Eric Douglas Published

Marshall Memorial Fountain Nominated For National Registry

Tall tulip shaped green fountain spraying water into the air
The Marshall Memorial Fountain has been recommended for the National Register of Historic Places. It represents the 75 people who died in a plane crash in November 1970.
Eric Douglas/West Virginia Public Broadcasting

The Marshall Memorial Fountain is now being considered for inclusion on the National Park Service’s National Register of Historic Places. It was created in memory of the 75 people who died in the November 1970 Marshall plane crash and officially dedicated in November 1972. 

The West Virginia Archives and History Commission nominated the fountain during a meeting Thursday on Marshall’s Huntington campus. The nomination now goes to the National Park Service for review. It’s anticipated the formal decision will take approximately 45 days.

carnations line the foundation of a green fountain shaped like a tulip
On Nov. 14, 1970, 75 members of the football team, coaching staff and community died in a plane crash. To remember that day, members of the community lay carnations at the fountain and turn it off for the winter.

Photo Credit: Eric Douglas/West Virginia Public Broadcasting

“The possible inclusion of the Memorial Fountain on the National Register of Historic Places reaffirms its significance as more than just a monument,” Marshall University President Brad Smith said. “Adversity can lead to an excuse, or it can lead to a reason. The Memorial Fountain is a symbol of our reason, a space where we gather to remember, reflect and find strength in our community’s resilience.”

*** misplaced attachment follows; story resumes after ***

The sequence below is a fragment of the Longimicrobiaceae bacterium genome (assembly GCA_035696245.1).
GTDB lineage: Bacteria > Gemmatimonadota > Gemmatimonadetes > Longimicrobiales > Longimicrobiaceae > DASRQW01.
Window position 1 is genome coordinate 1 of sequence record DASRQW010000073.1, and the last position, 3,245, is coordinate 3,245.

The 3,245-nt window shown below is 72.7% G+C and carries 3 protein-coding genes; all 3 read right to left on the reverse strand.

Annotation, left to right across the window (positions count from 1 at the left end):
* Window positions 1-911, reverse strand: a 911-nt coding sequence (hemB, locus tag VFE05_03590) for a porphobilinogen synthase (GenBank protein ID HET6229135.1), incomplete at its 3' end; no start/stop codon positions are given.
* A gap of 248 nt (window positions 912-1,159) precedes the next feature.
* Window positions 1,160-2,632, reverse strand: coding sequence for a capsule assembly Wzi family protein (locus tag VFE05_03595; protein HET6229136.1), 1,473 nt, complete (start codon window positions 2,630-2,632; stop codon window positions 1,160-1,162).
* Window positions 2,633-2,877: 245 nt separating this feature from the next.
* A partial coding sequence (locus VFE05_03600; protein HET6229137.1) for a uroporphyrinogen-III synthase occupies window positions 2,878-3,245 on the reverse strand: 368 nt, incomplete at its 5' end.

The fountain, designed by Italian sculptor Henry Bertoia, is more than 13 feet high and weighs 6,500 pounds. The fountain received extensive repairs in 2008 including a new granite surface for the foundation, a copper catch tray and a higher water spray like the original output when it was installed in 1972.  

Being listed on the national register recognizes the historical, architectural or archaeological significance of a site. It helps ensure the preservation of important cultural resources and can provide benefits such as eligibility for preservation grants and tax incentives. 

Randall Reid-Smith, secretary of the West Virginia Department of Arts, Culture and History, said the nomination was written by Marshall two-time history graduate S. Cody Straley, who serves as the national register and architecture survey coordinator for the state Historic Preservation Office.  

Straley said writing the official nomination was his small way of paying back the institution that gave him so much.

“We know why this fountain is important, but today the national government will provide federal recognition for the fountain’s importance,” Straley said. 

Marshall’s Old Main was placed on the registry in 1973.